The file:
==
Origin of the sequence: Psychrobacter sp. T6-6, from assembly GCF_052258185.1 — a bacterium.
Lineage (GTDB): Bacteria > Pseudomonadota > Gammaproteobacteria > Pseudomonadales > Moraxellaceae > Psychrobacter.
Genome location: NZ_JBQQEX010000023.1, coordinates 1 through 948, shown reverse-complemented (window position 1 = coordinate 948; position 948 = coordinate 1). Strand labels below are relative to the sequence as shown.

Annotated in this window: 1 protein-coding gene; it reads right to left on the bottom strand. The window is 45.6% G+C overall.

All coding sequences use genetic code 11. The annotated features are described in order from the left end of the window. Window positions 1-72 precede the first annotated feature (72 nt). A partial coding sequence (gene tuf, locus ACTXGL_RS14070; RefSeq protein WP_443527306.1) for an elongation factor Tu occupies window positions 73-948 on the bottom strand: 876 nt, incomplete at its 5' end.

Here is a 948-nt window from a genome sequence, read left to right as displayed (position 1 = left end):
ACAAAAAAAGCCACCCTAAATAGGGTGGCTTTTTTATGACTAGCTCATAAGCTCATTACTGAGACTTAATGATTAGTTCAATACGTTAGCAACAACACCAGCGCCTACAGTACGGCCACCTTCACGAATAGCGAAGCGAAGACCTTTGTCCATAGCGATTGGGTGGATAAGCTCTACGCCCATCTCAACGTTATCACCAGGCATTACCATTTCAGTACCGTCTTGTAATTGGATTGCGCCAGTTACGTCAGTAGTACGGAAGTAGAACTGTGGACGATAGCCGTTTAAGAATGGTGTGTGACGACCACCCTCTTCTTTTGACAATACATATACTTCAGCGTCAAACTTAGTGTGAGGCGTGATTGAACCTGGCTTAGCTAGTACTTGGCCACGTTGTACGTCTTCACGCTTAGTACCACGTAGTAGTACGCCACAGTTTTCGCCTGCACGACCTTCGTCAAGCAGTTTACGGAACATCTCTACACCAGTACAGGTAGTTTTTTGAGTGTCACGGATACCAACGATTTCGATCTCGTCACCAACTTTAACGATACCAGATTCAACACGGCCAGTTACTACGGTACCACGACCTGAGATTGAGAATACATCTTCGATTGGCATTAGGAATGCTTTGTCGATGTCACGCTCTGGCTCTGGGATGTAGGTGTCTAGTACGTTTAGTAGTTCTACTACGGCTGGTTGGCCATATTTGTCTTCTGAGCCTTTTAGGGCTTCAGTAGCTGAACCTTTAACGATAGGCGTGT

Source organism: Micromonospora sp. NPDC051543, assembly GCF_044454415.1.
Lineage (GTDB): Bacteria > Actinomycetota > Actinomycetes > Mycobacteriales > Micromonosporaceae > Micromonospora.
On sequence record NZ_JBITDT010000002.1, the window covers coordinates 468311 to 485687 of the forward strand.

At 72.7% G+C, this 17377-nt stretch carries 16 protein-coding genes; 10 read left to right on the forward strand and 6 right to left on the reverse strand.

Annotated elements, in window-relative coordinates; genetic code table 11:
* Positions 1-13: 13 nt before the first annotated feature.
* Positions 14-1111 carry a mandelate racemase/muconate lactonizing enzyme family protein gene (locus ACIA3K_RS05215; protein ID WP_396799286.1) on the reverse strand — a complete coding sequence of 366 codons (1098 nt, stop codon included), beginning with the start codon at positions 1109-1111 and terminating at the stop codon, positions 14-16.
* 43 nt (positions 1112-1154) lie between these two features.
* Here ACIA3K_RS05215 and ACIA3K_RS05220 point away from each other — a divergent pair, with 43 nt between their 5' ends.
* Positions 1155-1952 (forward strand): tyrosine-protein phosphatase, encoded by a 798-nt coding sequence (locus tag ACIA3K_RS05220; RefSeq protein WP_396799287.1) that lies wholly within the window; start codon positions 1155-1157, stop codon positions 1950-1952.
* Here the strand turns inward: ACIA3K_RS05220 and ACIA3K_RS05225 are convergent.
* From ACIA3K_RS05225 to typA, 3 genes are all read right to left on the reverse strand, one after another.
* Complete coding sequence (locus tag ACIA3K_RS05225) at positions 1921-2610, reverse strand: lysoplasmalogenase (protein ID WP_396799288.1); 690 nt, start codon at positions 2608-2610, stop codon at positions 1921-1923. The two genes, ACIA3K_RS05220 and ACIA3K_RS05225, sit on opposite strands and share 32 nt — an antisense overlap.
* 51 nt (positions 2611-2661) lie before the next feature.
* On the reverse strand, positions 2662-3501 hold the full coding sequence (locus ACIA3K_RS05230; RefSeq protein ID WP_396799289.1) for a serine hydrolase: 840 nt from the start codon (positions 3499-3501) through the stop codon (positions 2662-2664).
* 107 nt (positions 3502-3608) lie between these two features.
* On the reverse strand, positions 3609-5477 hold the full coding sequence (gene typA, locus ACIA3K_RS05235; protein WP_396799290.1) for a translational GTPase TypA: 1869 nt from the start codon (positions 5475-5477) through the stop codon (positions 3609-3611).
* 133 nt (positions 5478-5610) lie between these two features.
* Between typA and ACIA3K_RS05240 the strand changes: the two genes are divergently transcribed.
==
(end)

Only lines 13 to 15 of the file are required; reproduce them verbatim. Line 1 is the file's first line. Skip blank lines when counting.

* Positions 1-13: 13 nt before the first annotated feature.
* Positions 14-1111 carry a mandelate racemase/muconate lactonizing enzyme family protein gene (locus ACIA3K_RS05215; protein ID WP_396799286.1) on the reverse strand — a complete coding sequence of 366 codons (1098 nt, stop codon included), beginning with the start codon at positions 1109-1111 and terminating at the stop codon, positions 14-16.
* 43 nt (positions 1112-1154) lie between these two features.